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Brain typing, which combines elements from neuroscience, physiology, and psychology, is a system developed by Jonathan P. Niednagel. It is based on ideas of the psychological typology of Carl Jung, and the later work by Katharine Cooks Briggs and Isabel Briggs Myers known as the Myers-Briggs Type Indicator (MBTI).

What separates brain types from Jungian typology, and its offshoots such as the MBTI and Socionics, is its emphasis on mental and motor skills. Each of the sixteen brain types is said to specialize in certain regions of the brain responsible for varying degrees of mental and motor skills. Niednagel believes types are inherited, possessing a genetic basis.

Niednagel started to develop brain typing in the 1970s while coaching little league baseball. He observed that children with similar personalities also had similar motor skills. Having spent several decades on research, Niednagel's work began to receive more attention in the 1990s, particularly in the arena of professional sports. Perhaps the most well-known event related to brain typing was Niednagel's prediction in 1998 that Peyton Manning would become a star quarterback in the National Football League (NFL), and that the similarly hyped Ryan Leaf would perform poorly in the league. His prediction came true as Peyton Manning has become one of football's best quarterbacks while Ryan Leaf is remembered as one of the worst busts in football draft history.

With all the effort and research that Niednagel has put into brain types, it has not yet been validated through science. It is also uncertain how much application brain types has beyond the realm of sports, since the primary difference between brain typing and related typologies is the motor skill emphasis.

Brain Types and Motor Skills Edit

Niednagel divides the types into four basic motor skill groupings: SF, ST, NF, and NT. SF, or 'Sensing-Feeling' types (ESFJ, ESFP, ISFJ, ISFP), are said to excel in the region of the brain responsible for gross motor skills. ST, or 'Sensing-Thinking' types (ESTJ, ESTP, ISTJ, ISTP), are thought to possess the best fine motor skills of the four groups. NF, or 'Intuitive-Feeling' types (ENFJ, ENFP, INFJ, INFP), excel in the auditory cortex, which is responsible for various hearing and language skills. NT, or 'Intuitive-Thinking' types (ENTJ, ENTP, INTJ, INTP), are believed to excel in the cerebral cortex, where abstract levels of reasoning occur.

Brain Types and Mental Skills Edit

The types can also be broken down by letter, which denote certain mental skills:

Extroverted (E):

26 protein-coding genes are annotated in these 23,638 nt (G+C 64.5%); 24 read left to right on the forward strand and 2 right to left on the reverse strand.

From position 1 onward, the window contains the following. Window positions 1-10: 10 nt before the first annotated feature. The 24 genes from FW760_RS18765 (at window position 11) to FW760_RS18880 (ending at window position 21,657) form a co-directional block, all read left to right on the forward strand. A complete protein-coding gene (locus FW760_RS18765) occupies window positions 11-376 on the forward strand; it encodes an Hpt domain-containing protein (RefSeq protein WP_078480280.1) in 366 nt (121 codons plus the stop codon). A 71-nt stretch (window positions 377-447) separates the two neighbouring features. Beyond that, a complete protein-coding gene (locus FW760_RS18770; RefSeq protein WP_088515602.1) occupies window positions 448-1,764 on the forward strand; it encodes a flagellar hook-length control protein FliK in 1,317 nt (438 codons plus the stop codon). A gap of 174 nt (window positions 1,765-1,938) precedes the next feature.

-Located in frontal (anterior) lobes of brain

-More energy-expending as opposed to energy-conserving

Introverted (I):

-Located in rear (posterior) lobes of brain

-More energy-conserving as opposed to energy-expending

Sensing (S):

-Brain more focused on physical-concrete functions than abstractions

Intuition (N):

-Brain more focused on abstract-mental functions than the physical and concrete world

Thinking (T):

-Brain more objectively focused, preferring the inanimate world (objects, things, systems, etc.)

Feeling (F):

-Brain more subjectively focused, preferring the animate world (life, people, relationships, etc.)

Judging (J):

-Left-brain dominant; inclined toward linear mental functioning; more analytic mental process

-Motor skill patterns are more rigid than fluid (tend to be less physically coordinated)

Perceiving (P):

-Right-brain dominant; inclined toward spatial mental functioning; more synthetic mental process

-Motor skill patterns are more fluid than rigid (tend to be more physically coordinated)

Commercialization and criticism Edit

Educational society and members of American Psychological Association criticize brain types as not valid and built for commercial purposes only[1]. Mr. Niednagel, who has no scientific degree in psychological or medical fields, only a Bachelor’s degree in Business Finance from California State University, Long Beach., claims his methods as being the only valid ones. Another post boasts of a 100% accuracy rate in assessing and localizing brain functioning on the basis of "eyeballing" and then analyzing body language, posture, motor activity, and speech. California Neuroscience Researchers and Professors requested that Niednagel remove their "endorsements" once they inspected the Brain Type website and discovered that they were being used to bolster Niednagel's stature[1]. Dr. Sandbek, in his publication Brain Typing: The Pseudoscience of Cold Reading criticized validity of brain types and claimed "how closely the Brain Typing of Jonathan P. Niednagel fits as a pseudoscience"[2].


  1. 1.0 1.1 The University of Georgia mailing list
  2. Sandbek, T., Brain Typing: The Pseudoscience of Cold Reading
  • Niednagel, Jonathan P. (2002); Your Key to Sports Success. Laguna Niguel: Laguna Press, 2002; 7th edition

External linksEdit

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